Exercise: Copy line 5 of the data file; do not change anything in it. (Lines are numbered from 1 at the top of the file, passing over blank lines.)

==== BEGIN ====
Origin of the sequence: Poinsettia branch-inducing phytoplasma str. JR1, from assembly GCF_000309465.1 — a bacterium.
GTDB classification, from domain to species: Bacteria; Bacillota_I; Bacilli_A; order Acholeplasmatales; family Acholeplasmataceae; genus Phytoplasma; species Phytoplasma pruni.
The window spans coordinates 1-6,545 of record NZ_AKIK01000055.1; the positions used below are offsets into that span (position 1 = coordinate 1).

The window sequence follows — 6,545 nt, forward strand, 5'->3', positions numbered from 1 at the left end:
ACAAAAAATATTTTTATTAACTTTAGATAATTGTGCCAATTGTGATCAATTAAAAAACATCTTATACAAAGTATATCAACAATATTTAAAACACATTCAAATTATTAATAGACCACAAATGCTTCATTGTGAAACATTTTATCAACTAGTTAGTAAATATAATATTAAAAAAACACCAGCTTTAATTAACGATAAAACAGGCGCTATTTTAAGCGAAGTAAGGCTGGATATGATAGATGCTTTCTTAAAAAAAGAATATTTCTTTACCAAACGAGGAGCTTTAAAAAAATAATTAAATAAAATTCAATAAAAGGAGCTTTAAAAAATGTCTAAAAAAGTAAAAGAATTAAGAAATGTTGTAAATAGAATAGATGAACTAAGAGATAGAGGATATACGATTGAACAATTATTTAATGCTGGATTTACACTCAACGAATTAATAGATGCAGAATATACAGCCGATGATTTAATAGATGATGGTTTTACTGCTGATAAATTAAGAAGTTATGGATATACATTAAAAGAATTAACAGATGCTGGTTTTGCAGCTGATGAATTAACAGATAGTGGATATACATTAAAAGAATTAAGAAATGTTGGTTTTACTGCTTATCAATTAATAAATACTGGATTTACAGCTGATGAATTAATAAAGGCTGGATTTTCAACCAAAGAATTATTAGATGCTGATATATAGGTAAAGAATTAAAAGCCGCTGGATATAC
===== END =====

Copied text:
ACAAAAAATATTTTTATTAACTTTAGATAATTGTGCCAATTGTGATCAATTAAAAAACATCTTATACAAAGTATATCAACAATATTTAAAACACATTCAAATTATTAATAGACCACAAATGCTTCATTGTGAAACATTTTATCAACTAGTTAGTAAATATAATATTAAAAAAACACCAGCTTTAATTAACGATAAAACAGGCGCTATTTTAAGCGAAGTAAGGCTGGATATGATAGATGCTTTCTTAAAAAAAGAATATTTCTTTACCAAACGAGGAGCTTTAAAAAAATAATTAAATAAAATTCAATAAAAGGAGCTTTAAAAAATGTCTAAAAAAGTAAAAGAATTAAGAAATGTTGTAAATAGAATAGATGAACTAAGAGATAGAGGATATACGATTGAACAATTATTTAATGCTGGATTTACACTCAACGAATTAATAGATGCAGAATATACAGCCGATGATTTAATAGATGATGGTTTTACTGCTGATAAATTAAGAAGTTATGGATATACATTAAAAGAATTAACAGATGCTGGTTTTGCAGCTGATGAATTAACAGATAGTGGATATACATTAAAAGAATTAAGAAATGTTGGTTTTACTGCTTATCAATTAATAAATACTGGATTTACAGCTGATGAATTAATAAAGGCTGGATTTTCAACCAAAGAATTATTAGATGCTGATATATAGGTAAAGAATTAAAAGCCGCTGGATATAC